Eureka Springs : Queen Anne Mansion and Wings - U.S. 62 W. Built in Carthage, MO, in 1891, magnificent home was taken apart and moved to Eureka Springs, then reassembled, piece by piece. Handcrafted woodwork, seven fireplaces. 501-253-8825.

Eureka Springs : Rosalie House - 282 Spring St. Built in the 1880s, landmark has been restored and furnished with period antiques. Guided tours. 501-253-7377.

Evening Shade - U.S. 167 N. Made famous by the CBS series, this little community has attracted thousands of visitors since the sitcom hit the airwaves. Fame has led to the opening of a visitors center. 870-266-3833.

Fairfield Bay : Indian Rock House - Off Arkansas Highway 16. Nestled under a hillside at Indian Hills Golf Course, this natural sandstone grotto was the home of prehistoric cave dwellers and is still used today as an outdoor theater. The community's Log Cabin Museum is nearby with exhibits of local and national interest. 501-884-4899. Other Indian rock houses may be found at Blanchard Springs Caverns public use area and at Buffalo Point on the Buffalo National River.

Fayetteville: Dickson Street Bookstore - 325 W. Dickson St. A city landmark offers used and out-of-print books. 501-442-8182.

Fayetteville : Walton Arts Center - 495 W. Dickson St., Fayetteville. Theaters, galleries, performing areas and more. Home of the North Arkansas Symphony, the center draws Broadway touring shows and other top attractions. 501-443-9216 (office), 501-443-5600 (box office).

Fayetteville : Headquarters House and Grounds - 118 E. Dickson St., Both Union and Confederate troops used this 1853 home as headquarters during the Civil War. Civil War artifacts. Grounds with period landscaping. 501-521-2970.

Fayetteville. Arkansas Air Museum - Drake Field, U.S. 71 S., Vintage aircraft, including pre-World War II racing planes in flying condition, aeronautical memorabilia, gift shop in historic white frame hangar. 501-521-4947.

Fayetteville: University Museum - Garland Ave., University of Arkansas. Extensive collection of exhibits is not limited to Arkansas. Contains displays on anthropology, geology, dinosaurs, glassware, flora, fauna, astronomy and more. Gift shop. 501-575-3466.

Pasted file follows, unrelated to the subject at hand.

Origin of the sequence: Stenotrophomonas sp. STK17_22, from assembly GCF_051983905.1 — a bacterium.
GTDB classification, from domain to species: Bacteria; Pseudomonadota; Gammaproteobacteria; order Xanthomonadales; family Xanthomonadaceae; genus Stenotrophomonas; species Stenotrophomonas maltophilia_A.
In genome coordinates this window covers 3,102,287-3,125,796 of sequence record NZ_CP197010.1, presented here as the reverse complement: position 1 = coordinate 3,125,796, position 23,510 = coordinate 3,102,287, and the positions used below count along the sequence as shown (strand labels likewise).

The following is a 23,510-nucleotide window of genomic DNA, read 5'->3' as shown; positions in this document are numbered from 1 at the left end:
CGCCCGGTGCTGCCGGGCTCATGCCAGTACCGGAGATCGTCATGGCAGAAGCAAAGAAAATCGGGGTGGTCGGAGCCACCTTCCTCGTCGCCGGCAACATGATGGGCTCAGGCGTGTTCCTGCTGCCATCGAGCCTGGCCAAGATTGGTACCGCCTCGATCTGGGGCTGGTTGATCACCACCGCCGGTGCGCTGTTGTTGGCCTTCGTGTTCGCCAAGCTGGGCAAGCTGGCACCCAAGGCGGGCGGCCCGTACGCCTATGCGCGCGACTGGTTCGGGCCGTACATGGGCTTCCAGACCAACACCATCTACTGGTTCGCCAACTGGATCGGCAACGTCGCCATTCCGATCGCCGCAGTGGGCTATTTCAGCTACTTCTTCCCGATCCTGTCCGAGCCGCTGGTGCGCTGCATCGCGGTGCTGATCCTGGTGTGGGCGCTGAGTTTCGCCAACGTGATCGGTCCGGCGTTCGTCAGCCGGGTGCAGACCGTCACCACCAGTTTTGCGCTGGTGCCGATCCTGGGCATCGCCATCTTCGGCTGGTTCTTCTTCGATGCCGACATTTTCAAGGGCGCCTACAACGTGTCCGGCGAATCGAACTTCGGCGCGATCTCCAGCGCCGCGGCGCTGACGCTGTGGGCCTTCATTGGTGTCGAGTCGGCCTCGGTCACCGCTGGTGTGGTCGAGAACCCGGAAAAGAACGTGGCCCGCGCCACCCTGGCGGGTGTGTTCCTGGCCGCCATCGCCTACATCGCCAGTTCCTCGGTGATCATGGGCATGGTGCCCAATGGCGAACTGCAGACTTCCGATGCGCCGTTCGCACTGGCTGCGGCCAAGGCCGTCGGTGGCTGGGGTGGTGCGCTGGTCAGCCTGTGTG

Fayetteville: University of Arkansas Campus - The twin towers of Old Main, completed in 1875, preside over this scenic campus. Other sites: University Museum; the Chi Omega Greek Amphitheater, built in 1930; and Senior Walk, inscribed with the names of every graduating senior since 1876. 501-575-2000.

Fayetteville: University of Arkansas Sports Museums - University of Arkansas Campus. The Tommy Boyer Hall of Champions Museum in Bud Walton Arena and the Jerry Jones / Jim Lindsey Hall of Champions Museum in the Frank Broyles Center display a century of Arkansas sports memories. Both museums are open during regular business hours.

Flippin : White River Scenic Railroad - 100 N. Main Pl., Flippin. Restored 1940s-era passenger cars travel along the famous White River with stops at Flippin, Cotter, Calico Rock, Norfork, and Sylamore. 800-305-6527.

Garner Visitor Center - Arkansas Highway 25, north of Heber Springs. A museum, exhibition hall and theater for the Greers Ferry Lake region. Information center and homebase for tours of the massive dam and hikers bound for Mossy Bluff Trail. Free weekend entertainment in summer. 501-362-9067.

Gentry : Wild Wilderness Safari - Located on Safari Rd. off Hwy. 59, Gentry. Drive through tosee about 200 species of animals. Petting zoo. 501-736-8383.

Gilbert : Gilbert General Store - Arkansas Highway 333, off U.S. 65. Built in 1900, this traditional country store continues to serve its tiny community on the banks of the Buffalo National River. Canoes available. Telephone: 870-439-2888.

Harrison : Boone County Historical Museum - Central and Cherry Sts. Railroad artifacts, antiques, Indian artifacts, Civil War memorabilia. 501-741-3312.